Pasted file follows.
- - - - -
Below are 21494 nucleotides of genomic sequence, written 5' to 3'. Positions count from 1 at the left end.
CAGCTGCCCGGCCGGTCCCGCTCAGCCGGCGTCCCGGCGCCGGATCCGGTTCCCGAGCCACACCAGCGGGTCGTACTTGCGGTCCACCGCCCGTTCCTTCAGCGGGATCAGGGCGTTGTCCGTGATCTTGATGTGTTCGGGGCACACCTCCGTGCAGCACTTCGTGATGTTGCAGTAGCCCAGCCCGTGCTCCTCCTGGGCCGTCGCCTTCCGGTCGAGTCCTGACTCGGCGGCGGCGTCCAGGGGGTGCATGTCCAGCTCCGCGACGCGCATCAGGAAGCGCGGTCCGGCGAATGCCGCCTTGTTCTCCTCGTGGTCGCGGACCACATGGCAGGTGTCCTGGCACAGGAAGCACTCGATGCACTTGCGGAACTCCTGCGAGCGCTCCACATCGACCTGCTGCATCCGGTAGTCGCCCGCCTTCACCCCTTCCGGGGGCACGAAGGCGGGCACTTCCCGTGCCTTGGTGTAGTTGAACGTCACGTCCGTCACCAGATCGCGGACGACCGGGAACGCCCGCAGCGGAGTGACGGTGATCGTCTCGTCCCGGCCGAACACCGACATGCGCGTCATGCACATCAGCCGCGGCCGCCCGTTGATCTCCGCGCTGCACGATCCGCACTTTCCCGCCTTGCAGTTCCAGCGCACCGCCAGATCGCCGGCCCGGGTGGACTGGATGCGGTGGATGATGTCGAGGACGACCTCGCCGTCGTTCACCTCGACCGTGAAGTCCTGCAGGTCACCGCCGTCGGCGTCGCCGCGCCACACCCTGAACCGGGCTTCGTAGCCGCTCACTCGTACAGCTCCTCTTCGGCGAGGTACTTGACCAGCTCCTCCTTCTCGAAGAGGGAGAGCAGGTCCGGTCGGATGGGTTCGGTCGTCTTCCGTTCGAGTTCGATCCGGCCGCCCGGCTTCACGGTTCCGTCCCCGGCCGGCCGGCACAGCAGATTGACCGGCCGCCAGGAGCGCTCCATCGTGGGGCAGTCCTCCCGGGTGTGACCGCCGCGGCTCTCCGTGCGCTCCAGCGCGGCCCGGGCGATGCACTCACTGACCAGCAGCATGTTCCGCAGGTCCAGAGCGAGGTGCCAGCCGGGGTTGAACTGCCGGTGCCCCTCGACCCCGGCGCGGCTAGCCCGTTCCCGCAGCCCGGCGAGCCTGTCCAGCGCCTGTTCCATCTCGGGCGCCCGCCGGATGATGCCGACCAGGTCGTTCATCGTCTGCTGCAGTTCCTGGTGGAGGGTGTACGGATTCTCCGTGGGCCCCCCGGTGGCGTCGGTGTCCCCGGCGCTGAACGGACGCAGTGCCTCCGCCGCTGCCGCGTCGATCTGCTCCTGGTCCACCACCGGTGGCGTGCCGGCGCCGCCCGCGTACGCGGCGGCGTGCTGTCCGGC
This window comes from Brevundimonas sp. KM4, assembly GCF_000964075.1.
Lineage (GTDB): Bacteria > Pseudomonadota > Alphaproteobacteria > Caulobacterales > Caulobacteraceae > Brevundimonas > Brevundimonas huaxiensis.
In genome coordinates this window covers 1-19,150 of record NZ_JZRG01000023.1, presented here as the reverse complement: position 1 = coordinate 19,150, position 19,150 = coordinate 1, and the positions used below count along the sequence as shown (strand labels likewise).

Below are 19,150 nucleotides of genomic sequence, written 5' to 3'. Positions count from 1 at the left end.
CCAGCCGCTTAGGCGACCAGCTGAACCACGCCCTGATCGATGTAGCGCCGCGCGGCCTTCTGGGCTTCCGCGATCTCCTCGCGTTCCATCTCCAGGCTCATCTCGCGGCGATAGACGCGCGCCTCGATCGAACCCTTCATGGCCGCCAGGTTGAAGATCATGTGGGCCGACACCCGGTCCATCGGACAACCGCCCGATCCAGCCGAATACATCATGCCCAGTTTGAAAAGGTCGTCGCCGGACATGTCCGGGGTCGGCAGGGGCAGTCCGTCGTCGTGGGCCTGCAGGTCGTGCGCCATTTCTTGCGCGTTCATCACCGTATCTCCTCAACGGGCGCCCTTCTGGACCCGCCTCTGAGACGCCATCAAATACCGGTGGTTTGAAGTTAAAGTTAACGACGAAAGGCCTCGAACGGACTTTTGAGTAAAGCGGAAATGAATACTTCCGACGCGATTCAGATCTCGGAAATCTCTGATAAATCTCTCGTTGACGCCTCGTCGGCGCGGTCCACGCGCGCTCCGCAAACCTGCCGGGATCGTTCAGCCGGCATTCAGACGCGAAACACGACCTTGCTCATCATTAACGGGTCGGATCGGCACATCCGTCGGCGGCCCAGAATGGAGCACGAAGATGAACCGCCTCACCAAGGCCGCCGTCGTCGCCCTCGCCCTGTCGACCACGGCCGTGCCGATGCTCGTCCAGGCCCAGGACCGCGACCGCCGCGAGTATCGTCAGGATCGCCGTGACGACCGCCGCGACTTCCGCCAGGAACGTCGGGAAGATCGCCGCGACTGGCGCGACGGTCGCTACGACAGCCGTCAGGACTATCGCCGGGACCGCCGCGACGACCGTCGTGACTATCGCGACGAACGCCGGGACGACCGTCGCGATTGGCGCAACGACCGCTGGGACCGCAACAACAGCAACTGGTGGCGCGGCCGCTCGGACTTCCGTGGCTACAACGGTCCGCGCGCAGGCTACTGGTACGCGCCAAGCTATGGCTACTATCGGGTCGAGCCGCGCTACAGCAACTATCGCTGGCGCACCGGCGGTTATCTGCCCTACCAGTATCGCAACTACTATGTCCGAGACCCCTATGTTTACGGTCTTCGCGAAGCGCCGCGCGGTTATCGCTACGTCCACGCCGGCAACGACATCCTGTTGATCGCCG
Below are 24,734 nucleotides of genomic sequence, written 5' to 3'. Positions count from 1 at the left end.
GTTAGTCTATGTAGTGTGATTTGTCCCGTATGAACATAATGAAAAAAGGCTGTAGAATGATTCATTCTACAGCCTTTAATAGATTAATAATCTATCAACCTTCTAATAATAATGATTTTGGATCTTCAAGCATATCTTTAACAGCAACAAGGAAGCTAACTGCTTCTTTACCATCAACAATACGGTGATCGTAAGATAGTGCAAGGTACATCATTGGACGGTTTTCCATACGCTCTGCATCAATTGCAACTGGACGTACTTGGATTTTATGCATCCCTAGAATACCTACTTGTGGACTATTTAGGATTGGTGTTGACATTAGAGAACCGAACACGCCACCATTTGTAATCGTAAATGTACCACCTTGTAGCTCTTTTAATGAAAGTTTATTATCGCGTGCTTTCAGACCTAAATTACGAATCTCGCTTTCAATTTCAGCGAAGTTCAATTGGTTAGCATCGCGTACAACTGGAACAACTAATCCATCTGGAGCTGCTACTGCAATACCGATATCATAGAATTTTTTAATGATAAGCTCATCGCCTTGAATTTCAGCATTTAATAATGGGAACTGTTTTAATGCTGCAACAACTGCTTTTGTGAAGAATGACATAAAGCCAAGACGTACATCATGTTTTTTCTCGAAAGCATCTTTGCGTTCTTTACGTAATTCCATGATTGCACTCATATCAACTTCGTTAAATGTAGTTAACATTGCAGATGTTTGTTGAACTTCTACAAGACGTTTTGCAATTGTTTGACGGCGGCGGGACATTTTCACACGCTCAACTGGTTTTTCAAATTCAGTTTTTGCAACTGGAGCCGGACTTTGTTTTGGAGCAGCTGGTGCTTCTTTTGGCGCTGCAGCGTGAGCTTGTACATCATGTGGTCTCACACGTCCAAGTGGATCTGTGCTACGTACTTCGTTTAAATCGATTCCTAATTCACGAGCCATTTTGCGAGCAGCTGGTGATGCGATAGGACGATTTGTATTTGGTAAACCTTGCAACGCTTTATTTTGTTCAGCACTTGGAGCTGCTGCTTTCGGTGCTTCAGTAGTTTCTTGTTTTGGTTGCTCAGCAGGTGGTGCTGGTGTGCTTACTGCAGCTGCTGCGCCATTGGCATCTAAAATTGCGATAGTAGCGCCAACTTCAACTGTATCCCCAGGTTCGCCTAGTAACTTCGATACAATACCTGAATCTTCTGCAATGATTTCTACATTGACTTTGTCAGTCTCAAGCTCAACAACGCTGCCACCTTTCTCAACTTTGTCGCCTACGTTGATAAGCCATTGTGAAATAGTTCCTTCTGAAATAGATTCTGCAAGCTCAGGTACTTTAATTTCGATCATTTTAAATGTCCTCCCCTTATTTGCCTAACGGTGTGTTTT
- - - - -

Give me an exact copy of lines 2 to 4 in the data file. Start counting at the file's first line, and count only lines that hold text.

CAGCTGCCCGGCCGGTCCCGCTCAGCCGGCGTCCCGGCGCCGGATCCGGTTCCCGAGCCACACCAGCGGGTCGTACTTGCGGTCCACCGCCCGTTCCTTCAGCGGGATCAGGGCGTTGTCCGTGATCTTGATGTGTTCGGGGCACACCTCCGTGCAGCACTTCGTGATGTTGCAGTAGCCCAGCCCGTGCTCCTCCTGGGCCGTCGCCTTCCGGTCGAGTCCTGACTCGGCGGCGGCGTCCAGGGGGTGCATGTCCAGCTCCGCGACGCGCATCAGGAAGCGCGGTCCGGCGAATGCCGCCTTGTTCTCCTCGTGGTCGCGGACCACATGGCAGGTGTCCTGGCACAGGAAGCACTCGATGCACTTGCGGAACTCCTGCGAGCGCTCCACATCGACCTGCTGCATCCGGTAGTCGCCCGCCTTCACCCCTTCCGGGGGCACGAAGGCGGGCACTTCCCGTGCCTTGGTGTAGTTGAACGTCACGTCCGTCACCAGATCGCGGACGACCGGGAACGCCCGCAGCGGAGTGACGGTGATCGTCTCGTCCCGGCCGAACACCGACATGCGCGTCATGCACATCAGCCGCGGCCGCCCGTTGATCTCCGCGCTGCACGATCCGCACTTTCCCGCCTTGCAGTTCCAGCGCACCGCCAGATCGCCGGCCCGGGTGGACTGGATGCGGTGGATGATGTCGAGGACGACCTCGCCGTCGTTCACCTCGACCGTGAAGTCCTGCAGGTCACCGCCGTCGGCGTCGCCGCGCCACACCCTGAACCGGGCTTCGTAGCCGCTCACTCGTACAGCTCCTCTTCGGCGAGGTACTTGACCAGCTCCTCCTTCTCGAAGAGGGAGAGCAGGTCCGGTCGGATGGGTTCGGTCGTCTTCCGTTCGAGTTCGATCCGGCCGCCCGGCTTCACGGTTCCGTCCCCGGCCGGCCGGCACAGCAGATTGACCGGCCGCCAGGAGCGCTCCATCGTGGGGCAGTCCTCCCGGGTGTGACCGCCGCGGCTCTCCGTGCGCTCCAGCGCGGCCCGGGCGATGCACTCACTGACCAGCAGCATGTTCCGCAGGTCCAGAGCGAGGTGCCAGCCGGGGTTGAACTGCCGGTGCCCCTCGACCCCGGCGCGGCTAGCCCGTTCCCGCAGCCCGGCGAGCCTGTCCAGCGCCTGTTCCATCTCGGGCGCCCGCCGGATGATGCCGACCAGGTCGTTCATCGTCTGCTGCAGTTCCTGGTGGAGGGTGTACGGATTCTCCGTGGGCCCCCCGGTGGCGTCGGTGTCCCCGGCGCTGAACGGACGCAGTGCCTCCGCCGCTGCCGCGTCGATCTGCTCCTGGTCCACCACCGGTGGCGTGCCGGCGCCGCCCGCGTACGCGGCGGCGTGCTGTCCGGC
This window comes from Brevundimonas sp. KM4, assembly GCF_000964075.1.
Lineage (GTDB): Bacteria > Pseudomonadota > Alphaproteobacteria > Caulobacterales > Caulobacteraceae > Brevundimonas > Brevundimonas huaxiensis.